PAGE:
3.3. For WordPress websites: Transfer Your Backup
If you're looking to move a WordPress website, rather than following the above two steps, you should export a WordPress database backup from your old dashboard and import it through your new one.
On a side note, check out this guide if you want a solution tailored entirely to switching hosts for WordPress sites.
In your old website's WordPress dashboard, hit the 'Export' button in the 'Tools' section of the sidebar. Then save the backup Zip file to your computer:
Next, upload the saved file using the 'Import' section of your new server's dashboard, which you'll also find under 'Tools' in the sidebar.
Step 4: Transfer your domain (DNS records)
It's time to transfer your domain to the new host. This is done by updating your site's Domain Name Server (DNS) records.
First, find the DNS addresses for your new hosting service, which should be formatted like this:
Then, return to your old web hosting service and request that your DNS be switched to those new addresses. Some services (like GoDaddy) provide forms that you can fill out to request a transfer.
However, for most hosts, you will need to contact customer support representatives to request one. Simply send a message such as:
"Hello, I currently have _________ registered as a domain with you. I would like to request a DNS change to www.ns1.INSERTHOSTNAMEHERE.com and www.ns2.INSERTHOSTNAMEHERE.com".
And your host should respond, helping you to move website to them.
Step 5: Wait For The DNS Change to Propagate
It will take 24-48 hours for your DNS change to register globally. During that window, your site will randomly load from your new or your old host.
Here, you will simply have to wait. From personal experience, in recent years the DNS changes in around 2 hours.
Step 6: Transfer Email Accounts
The last step to switching servers is to move any email accounts associated with your site to the new host. This is often a tricky stage because email addresses are configured differently from host to host:
- If your email is stored on your old server, you'll need to open the 'Email Accounts' section of your new host's control panel and manually recreate every email address. This won't transfer your email history though. To do that you'll need to download a backup from your old host's webmail client.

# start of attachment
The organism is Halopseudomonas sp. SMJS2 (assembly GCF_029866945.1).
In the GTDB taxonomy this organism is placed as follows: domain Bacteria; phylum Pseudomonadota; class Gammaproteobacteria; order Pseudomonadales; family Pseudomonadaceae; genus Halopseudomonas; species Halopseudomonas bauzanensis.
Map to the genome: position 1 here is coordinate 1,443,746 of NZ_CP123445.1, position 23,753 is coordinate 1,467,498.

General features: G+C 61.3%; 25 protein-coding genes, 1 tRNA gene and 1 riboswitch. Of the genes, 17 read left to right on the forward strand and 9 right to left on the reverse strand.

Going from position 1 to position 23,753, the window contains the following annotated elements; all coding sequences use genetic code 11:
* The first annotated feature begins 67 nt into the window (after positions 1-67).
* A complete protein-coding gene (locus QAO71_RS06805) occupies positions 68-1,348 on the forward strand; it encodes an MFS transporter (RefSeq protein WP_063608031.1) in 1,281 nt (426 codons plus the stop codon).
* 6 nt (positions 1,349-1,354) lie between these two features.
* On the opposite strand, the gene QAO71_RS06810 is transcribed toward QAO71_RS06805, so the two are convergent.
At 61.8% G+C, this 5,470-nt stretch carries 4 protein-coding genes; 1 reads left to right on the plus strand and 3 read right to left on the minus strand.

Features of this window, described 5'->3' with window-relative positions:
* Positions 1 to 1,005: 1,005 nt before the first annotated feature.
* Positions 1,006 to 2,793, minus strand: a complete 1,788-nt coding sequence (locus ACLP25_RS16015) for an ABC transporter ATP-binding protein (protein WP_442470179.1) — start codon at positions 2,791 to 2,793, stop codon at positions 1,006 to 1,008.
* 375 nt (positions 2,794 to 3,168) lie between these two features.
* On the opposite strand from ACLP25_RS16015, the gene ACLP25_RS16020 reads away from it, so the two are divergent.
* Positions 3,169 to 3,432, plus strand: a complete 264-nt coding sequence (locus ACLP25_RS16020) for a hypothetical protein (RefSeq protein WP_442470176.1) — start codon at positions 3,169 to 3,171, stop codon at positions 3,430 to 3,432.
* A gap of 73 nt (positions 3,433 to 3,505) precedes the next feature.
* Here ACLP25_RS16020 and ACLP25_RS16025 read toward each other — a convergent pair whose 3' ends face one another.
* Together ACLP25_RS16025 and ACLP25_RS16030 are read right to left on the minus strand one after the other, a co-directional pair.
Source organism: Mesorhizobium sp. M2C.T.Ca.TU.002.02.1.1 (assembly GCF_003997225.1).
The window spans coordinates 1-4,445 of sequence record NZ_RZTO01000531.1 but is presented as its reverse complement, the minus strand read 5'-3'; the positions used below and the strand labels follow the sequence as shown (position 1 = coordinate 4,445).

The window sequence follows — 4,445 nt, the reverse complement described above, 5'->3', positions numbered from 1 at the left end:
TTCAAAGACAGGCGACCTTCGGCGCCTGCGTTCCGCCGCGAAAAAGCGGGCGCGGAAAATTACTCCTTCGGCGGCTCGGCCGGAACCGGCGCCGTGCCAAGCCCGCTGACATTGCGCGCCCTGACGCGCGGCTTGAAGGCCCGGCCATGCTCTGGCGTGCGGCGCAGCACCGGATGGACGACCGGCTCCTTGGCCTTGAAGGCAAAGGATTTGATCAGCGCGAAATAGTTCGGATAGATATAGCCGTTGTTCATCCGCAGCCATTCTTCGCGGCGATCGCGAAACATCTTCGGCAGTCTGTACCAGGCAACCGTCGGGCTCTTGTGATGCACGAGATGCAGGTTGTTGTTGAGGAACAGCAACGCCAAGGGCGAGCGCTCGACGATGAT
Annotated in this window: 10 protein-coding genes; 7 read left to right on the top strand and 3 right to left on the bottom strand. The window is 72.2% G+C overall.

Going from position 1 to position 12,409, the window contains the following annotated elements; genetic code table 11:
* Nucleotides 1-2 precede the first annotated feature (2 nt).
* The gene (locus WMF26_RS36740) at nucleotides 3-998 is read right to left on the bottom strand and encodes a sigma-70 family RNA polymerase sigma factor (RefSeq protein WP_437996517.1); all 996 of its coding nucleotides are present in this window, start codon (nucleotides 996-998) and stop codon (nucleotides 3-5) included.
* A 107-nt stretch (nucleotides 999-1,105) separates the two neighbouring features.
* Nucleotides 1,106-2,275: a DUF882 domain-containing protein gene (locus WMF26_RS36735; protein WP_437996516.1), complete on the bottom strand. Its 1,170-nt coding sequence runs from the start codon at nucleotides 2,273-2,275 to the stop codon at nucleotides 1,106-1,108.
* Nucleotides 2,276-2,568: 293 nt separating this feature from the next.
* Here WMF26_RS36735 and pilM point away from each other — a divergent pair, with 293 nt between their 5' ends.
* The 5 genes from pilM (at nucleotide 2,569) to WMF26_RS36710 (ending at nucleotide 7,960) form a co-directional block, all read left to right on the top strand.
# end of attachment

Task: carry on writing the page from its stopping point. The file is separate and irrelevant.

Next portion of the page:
- If your old host used a third-party email service such as Google or Rackspace, you should find the third party's MX addresses and update them within your DNS settings.
- Lastly, if your email was hosted with a registrar like GoDaddy, you'll need to log in to your email service and change the email hosting location to the new web host's IP address.
Step 7: Troubleshoot Your Site
Once the DNS swap has completed and your email accounts have been transferred, you've finished switching servers. Congratulations! You can now cancel your old hosting contract.
However, it's worth taking the time to check your site is fully functional. If you find something amiss and are running a WordPress site, try repairing your database.
If you transferred a different kind of site, you can try to repair any broken elements by re-uploading the files you downloaded during the transfer process.
Alternate Method: Automatic Transfer
If you read through the above steps and thought: "Oh boy! Do I really have to do all that?", the answer is, you don't as long as your new web host offers site migration services.
Hosts such as A2 Hosting, HostGator, SiteGround, and BlueHost offer help you move website with an automatic service. If you see your new host's name on that list, simply provide its customer support team with your old account details and wait for them to do everything automatically.
The process varies depending on the host and your website, but this might be a bit on an easier route.
Website Transfers: You Have Options
At the end of the day, changing web hosting depends on you and the options you choose. You might need to do a little bit of manual work if your hosting provider doesn't have a migration service. All in all, don't stay with a hosting provider that doesn't suit your needs.
And I hope that this guide has made everything just a little bit clearer.